30/08/2017 06:20 SAST | Updated 30/08/2017 06:31 SAST

Government Considers Using PIC Funds To Save SAA

Government is reviewing all its options, including using workers' benefits to rescue the failing airline.

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Photo: Waldo Swiegers/Bloomberg via Getty Images

Government cannot rule out using the Public Investment Corporation (PIC)'s funds – essentially workers' pensions – to capitalise state-owned companies like SAA, Business Day reported on Wednesday.

Government needs money to bail out the failing national airline, and options could include selling its shares in Telkom, although finance minister Malusi Gigaba has said that government is reviewing all its options.

According to Business Day, Gigaba faced the ire of angry Cosatu leaders this week who wanted assurances that workers' pensions would not be used to bail out SAA or other state-owned enterprises.

The National Education Health and Allied Workers Union (Nehawu) reportedly said It would not support using the PIC to bail out SAA.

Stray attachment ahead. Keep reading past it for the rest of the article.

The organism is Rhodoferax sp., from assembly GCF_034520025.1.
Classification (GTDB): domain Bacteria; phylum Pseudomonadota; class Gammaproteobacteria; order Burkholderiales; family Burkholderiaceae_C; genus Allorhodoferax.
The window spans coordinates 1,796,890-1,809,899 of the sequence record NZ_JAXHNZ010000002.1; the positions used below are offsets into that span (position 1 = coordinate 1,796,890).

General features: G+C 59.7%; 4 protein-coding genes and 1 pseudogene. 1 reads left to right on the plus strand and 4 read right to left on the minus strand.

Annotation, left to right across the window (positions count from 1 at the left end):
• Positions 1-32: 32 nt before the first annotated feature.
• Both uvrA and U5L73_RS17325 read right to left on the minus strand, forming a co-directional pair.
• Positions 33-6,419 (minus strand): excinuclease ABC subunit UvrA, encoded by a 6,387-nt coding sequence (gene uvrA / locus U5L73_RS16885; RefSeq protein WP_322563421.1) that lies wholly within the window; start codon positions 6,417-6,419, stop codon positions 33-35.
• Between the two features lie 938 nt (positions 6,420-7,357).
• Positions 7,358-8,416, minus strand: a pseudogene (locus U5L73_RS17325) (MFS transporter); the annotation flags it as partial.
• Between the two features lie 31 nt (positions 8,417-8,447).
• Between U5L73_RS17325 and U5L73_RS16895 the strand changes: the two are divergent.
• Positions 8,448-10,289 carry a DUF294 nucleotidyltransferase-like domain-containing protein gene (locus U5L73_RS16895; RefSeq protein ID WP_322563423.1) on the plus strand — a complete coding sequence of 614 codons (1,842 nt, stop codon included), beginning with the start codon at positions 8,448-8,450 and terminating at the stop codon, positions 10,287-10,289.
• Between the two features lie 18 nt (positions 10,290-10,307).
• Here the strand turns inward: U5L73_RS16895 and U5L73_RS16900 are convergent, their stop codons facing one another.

The union said it would not stand by while "workers hard-earned money is used to fund the looting spree currently taking place at SAA".

Gigaba reportedly told Parliament in June that he had not looked at the possibility of using the PIC funds.

But this week, a spokesman for Gigaba, Mayihlome Tshwete told Business Day that the finance minister had told Cosatu it could not take anything off the table.

"The minister was saying we should not have an assumption that this is something that can never be used and can never be touched because some of the benefits of what we are trying to target are national economic matters that affect everyone, including the people [who] are the pension holders," he reportedly said.

Cosatu's central executive committee is currently locked in a meeting, and is debating the issue.

Cosatu spokesman Sizwe Pamla told Business Day the federation had to be "reflective" and weigh up the cost of rescuing SAA versus what would happen to workers should the airline go under.

However, the union has always maintained the PIC should only be used to stimulate job-creation, he said.